Gov. John Bel Edwards announced Wednesday he wants to broaden Louisiana’s flood aid program to include homeowners whose flood insurance proceeds didn’t cover their rebuilding costs and to boost grant amounts.
Initial limits setting homeowner eligibility for the rebuilding aid granted by Congress after the March and August 2016 floods were set based on concerns Louisiana wouldn’t have enough money to help everyone with damage.
Of those with flood insurance, only a limited number of elderly and disabled, low- to moderate-income homeowners have been eligible for the rebuilding aid through the $1.3 billion program so far. But Edwards said as grants have been awarded, the state determined it can widen eligibility to include all homeowners with flood insurance who still have an unmet need.
“I want to make certain that the program is made available to help as many homeowners as we can,” the Democratic governor said in a statement.
About $16 million in grants have been awarded to more than 550 homeowners so far.
Edwards’ proposal also includes increasing grant sizes to homeowners without flood insurance who already were eligible to receive aid to help them pay for needed construction work or to partially reimburse them for work already done.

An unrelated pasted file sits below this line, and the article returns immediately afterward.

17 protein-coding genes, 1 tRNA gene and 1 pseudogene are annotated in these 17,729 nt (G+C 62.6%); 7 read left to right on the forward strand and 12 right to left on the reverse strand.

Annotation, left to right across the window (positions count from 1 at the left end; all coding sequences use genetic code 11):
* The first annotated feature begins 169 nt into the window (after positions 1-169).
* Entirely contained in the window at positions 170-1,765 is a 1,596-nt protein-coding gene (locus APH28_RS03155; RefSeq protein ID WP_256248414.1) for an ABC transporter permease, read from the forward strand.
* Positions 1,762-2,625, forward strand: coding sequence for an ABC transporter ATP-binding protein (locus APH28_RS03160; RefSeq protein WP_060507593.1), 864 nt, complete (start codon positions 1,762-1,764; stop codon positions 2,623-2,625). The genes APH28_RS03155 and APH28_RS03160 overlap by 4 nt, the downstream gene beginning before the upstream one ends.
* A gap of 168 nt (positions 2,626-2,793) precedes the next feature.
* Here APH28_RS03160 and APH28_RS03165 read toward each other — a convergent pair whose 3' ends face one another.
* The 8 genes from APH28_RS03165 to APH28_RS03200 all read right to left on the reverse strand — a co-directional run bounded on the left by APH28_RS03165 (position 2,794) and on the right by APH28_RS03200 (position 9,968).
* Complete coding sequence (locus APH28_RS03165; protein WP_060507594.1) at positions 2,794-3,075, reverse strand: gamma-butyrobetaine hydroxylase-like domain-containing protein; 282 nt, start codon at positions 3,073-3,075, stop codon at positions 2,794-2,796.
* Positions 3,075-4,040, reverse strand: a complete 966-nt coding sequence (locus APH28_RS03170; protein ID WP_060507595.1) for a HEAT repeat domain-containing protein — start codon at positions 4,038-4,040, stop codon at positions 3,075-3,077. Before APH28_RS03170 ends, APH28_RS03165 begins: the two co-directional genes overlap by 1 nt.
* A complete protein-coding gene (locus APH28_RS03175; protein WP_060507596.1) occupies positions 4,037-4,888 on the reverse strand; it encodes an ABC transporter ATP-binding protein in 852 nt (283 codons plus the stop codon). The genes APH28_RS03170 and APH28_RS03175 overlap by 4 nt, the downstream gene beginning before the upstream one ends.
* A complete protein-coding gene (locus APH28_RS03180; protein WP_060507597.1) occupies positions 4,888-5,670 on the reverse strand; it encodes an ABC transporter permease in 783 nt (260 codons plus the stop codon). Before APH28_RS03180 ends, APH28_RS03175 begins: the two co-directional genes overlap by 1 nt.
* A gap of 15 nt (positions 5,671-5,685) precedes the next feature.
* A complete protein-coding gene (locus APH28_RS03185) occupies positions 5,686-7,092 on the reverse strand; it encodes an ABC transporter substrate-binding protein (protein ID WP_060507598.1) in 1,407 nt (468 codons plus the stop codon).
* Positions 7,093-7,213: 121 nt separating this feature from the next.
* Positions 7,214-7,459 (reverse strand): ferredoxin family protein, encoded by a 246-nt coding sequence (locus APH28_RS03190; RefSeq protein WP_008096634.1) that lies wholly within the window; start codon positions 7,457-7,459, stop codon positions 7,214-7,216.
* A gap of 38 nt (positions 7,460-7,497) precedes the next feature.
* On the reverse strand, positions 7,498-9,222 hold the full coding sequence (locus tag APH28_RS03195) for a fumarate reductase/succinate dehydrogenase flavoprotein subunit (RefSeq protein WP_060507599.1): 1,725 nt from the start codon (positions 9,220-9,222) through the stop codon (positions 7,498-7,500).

The announcement comes as the Edwards administration has had trouble getting some flood victims to fill out the survey that is the first step for receiving homeowner aid. The Restore Louisiana program is emailing, sending text messages, running ads, hosting outreach events and going door-to-door to track down homeowners with flood damage.
The state’s recovery task force, set up by Edwards, will consider the governor’s proposal Friday. The changes are expected to be approved. Some also will require backing from the U.S. Department of Housing and Urban Development, known as HUD, which oversees the federal block grant dollars paying for the homeowner program.
It was unclear how many more people will be eligible under the changes outlined. An estimated 37,000 people were expected to receive aid under the prior eligibility standards, all with major or severe flood damage. Edwards’ office said the changes “could benefit thousands of homeowners.” More than 100,000 homes were estimated to have been damaged by the floods.
Edwards’ proposal comes the same week he met with HUD Secretary Ben Carson in Louisiana to discuss flood recovery efforts and see ongoing repair work. The governor is seeking federal regulatory changes governing the rebuilding process.
Chief among Edwards’ requests is asking HUD to eliminate a federal prohibition that has kept some homeowners who qualified for Small Business Administration loans after the floods from receiving benefits from the state-run homeowner assistance program.
Under federal rules, homeowners who were approved for the SBA loans – whether they used the loans or not – can’t receive additional federal aid such as through the homeowner program if it is deemed a “duplication of benefits.” Flood victims were encouraged to apply for SBA loans, and they didn’t realize it could harm their ability to receive grant aid later.
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